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Health district officials may seek 8 percent increase in 2012 tax rate

Wednesday, July 20, 2011 by Michael Kanin

Officials from Travis County Central Health may seek an 8 percent increase over this year’s effective tax rate for fiscal year 2012. The tax hike would cover the costs of significant expansion for the county’s health care provider.


If approved by the Travis County Commissioners’ Court, the district’s tax would jump from 7.19 cents to 7.97 cents for every $100 of valuation. That figure includes 0.15 cents for the debt service on bonds. Eight percent is the State of Texas’ rollback rate.


The Travis County Commissioners Court will not take action on Central Health’s budget until September. However, Pct. 1 Commissioner Ron Davis and Pct. 4 Commissioner Margaret Gomez raised questions about the optimism of the organization’s growth projections and how much funding it would lose to county homestead and 65-and-over tax exemptions.


Central Health’s Chief Service Delivery Officer Larry Wallace told the court that his group would serve 42,688 more patients by the end of fiscal year 2016. He added that this growth would go along with the construction or renovation of five clinic facilities.


Davis wondered if cuts at the federal level might impact Central Health’s plans. He also worried that the organization was a bit optimistic with its plans. “I understand your aggressiveness and what you’re trying to do to come up with some kind of finalized projection,” he said. “But I’m going to have to put a question mark next to it in my mind, until we see what type of impact (federal cuts) will have on all local governments who receive trickle down money.”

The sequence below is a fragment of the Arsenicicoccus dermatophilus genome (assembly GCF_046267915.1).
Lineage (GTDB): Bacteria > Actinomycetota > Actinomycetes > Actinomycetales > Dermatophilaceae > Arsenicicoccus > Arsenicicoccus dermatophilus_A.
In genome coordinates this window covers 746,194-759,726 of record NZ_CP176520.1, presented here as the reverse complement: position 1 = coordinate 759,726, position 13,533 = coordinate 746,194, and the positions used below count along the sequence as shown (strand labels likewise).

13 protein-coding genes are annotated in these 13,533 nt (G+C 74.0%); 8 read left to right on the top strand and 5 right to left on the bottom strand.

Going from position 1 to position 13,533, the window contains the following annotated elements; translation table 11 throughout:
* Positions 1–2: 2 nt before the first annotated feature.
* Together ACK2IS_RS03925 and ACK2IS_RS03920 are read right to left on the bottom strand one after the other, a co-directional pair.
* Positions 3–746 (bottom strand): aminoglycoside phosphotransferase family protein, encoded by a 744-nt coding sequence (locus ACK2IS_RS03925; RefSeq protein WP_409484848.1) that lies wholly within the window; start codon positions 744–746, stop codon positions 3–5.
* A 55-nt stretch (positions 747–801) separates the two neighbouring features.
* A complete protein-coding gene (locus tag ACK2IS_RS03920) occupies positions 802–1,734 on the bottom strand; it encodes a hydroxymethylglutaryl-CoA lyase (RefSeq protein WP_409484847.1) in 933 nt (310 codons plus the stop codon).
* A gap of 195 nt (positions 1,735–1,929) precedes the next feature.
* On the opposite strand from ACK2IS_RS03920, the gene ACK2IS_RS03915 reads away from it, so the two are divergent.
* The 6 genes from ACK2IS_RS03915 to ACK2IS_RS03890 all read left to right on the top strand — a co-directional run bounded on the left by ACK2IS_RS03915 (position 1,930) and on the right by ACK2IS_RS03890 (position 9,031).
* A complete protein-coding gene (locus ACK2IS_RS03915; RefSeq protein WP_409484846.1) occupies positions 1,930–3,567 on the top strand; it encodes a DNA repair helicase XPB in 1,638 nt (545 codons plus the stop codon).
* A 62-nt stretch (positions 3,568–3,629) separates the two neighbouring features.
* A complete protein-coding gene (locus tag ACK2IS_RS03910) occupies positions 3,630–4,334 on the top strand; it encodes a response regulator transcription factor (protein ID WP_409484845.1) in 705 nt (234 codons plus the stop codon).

Central Health’s Chief Financial Officer John Stephens told Davis that he had not included any potential cuts from the federal Medicaid program in his projections. That issue, of course, continues to be one of those at the center of the budget debate between U.S. House Republicans and President Barack Obama.


In what may amount to a preview of a debate-to-come, Gomez wondered about the amount of money that Central Health would lose to county tax exemptions. “Just out of curiosity how much money do y’all have to give up (for) the homestead exemption and the 65-and-over (exemption)?” she asked.


Stephens told the court that he didn’t have those figures. “I haven’t calculated that number,” he said, “but I can find that and I’ll get it to you.”


Travis County offers its residents a host of tax exemptions. These include a 20 percent homestead exemption and a $65,000 deduction from the value of property for residents who are 65-and-over or disabled. The county had considered a change to this policy, but voted to continue with its current rules for at least another year (See In Fact Daily, July 12, 2011).


Central Health staff will hold a series of public hearings to discuss their budget between now and the date that the court moves to adopt their outline for FY2012. That action could come as early as Sept. 20.


Central Health President and CEO Patricia Young Brown told the court that the budget is still not completely developed. “Our board is still considering some fairly significant policy decisions around setting the tax rate, the use of reserves, we’re still tinkering with our expense line items,” she said. “So it’s still very much a work in progress.”


Young told the court that she hopes to give them a preliminary budget on Aug. 17.

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